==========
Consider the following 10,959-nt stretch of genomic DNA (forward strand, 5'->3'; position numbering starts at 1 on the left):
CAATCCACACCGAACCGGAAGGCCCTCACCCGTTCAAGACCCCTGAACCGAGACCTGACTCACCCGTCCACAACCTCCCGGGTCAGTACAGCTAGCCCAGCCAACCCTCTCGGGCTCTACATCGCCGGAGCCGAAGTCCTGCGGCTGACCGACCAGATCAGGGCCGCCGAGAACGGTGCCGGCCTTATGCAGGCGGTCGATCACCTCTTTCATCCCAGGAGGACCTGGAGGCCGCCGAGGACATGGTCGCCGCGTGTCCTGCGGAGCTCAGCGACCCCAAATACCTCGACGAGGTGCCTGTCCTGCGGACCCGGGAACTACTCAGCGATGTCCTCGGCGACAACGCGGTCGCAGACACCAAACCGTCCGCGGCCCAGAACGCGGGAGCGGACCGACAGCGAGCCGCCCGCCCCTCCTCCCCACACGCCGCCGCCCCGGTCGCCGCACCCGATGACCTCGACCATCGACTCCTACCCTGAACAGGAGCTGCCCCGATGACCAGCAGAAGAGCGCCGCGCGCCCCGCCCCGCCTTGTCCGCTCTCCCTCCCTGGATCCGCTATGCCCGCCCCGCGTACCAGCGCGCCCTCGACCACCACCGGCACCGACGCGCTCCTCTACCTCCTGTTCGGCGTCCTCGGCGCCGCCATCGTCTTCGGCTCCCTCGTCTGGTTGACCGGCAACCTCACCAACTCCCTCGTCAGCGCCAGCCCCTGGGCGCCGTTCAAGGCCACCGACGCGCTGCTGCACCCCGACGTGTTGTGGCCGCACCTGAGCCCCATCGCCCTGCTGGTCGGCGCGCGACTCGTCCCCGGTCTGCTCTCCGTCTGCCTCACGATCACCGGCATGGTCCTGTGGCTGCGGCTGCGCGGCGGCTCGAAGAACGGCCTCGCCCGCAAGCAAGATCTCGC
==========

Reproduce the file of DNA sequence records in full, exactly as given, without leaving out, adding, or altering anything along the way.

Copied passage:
Consider the following 10,959-nt stretch of genomic DNA (forward strand, 5'->3'; position numbering starts at 1 on the left):
CAATCCACACCGAACCGGAAGGCCCTCACCCGTTCAAGACCCCTGAACCGAGACCTGACTCACCCGTCCACAACCTCCCGGGTCAGTACAGCTAGCCCAGCCAACCCTCTCGGGCTCTACATCGCCGGAGCCGAAGTCCTGCGGCTGACCGACCAGATCAGGGCCGCCGAGAACGGTGCCGGCCTTATGCAGGCGGTCGATCACCTCTTTCATCCCAGGAGGACCTGGAGGCCGCCGAGGACATGGTCGCCGCGTGTCCTGCGGAGCTCAGCGACCCCAAATACCTCGACGAGGTGCCTGTCCTGCGGACCCGGGAACTACTCAGCGATGTCCTCGGCGACAACGCGGTCGCAGACACCAAACCGTCCGCGGCCCAGAACGCGGGAGCGGACCGACAGCGAGCCGCCCGCCCCTCCTCCCCACACGCCGCCGCCCCGGTCGCCGCACCCGATGACCTCGACCATCGACTCCTACCCTGAACAGGAGCTGCCCCGATGACCAGCAGAAGAGCGCCGCGCGCCCCGCCCCGCCTTGTCCGCTCTCCCTCCCTGGATCCGCTATGCCCGCCCCGCGTACCAGCGCGCCCTCGACCACCACCGGCACCGACGCGCTCCTCTACCTCCTGTTCGGCGTCCTCGGCGCCGCCATCGTCTTCGGCTCCCTCGTCTGGTTGACCGGCAACCTCACCAACTCCCTCGTCAGCGCCAGCCCCTGGGCGCCGTTCAAGGCCACCGACGCGCTGCTGCACCCCGACGTGTTGTGGCCGCACCTGAGCCCCATCGCCCTGCTGGTCGGCGCGCGACTCGTCCCCGGTCTGCTCTCCGTCTGCCTCACGATCACCGGCATGGTCCTGTGGCTGCGGCTGCGCGGCGGCTCGAAGAACGGCCTCGCCCGCAAGCAAGATCTCGC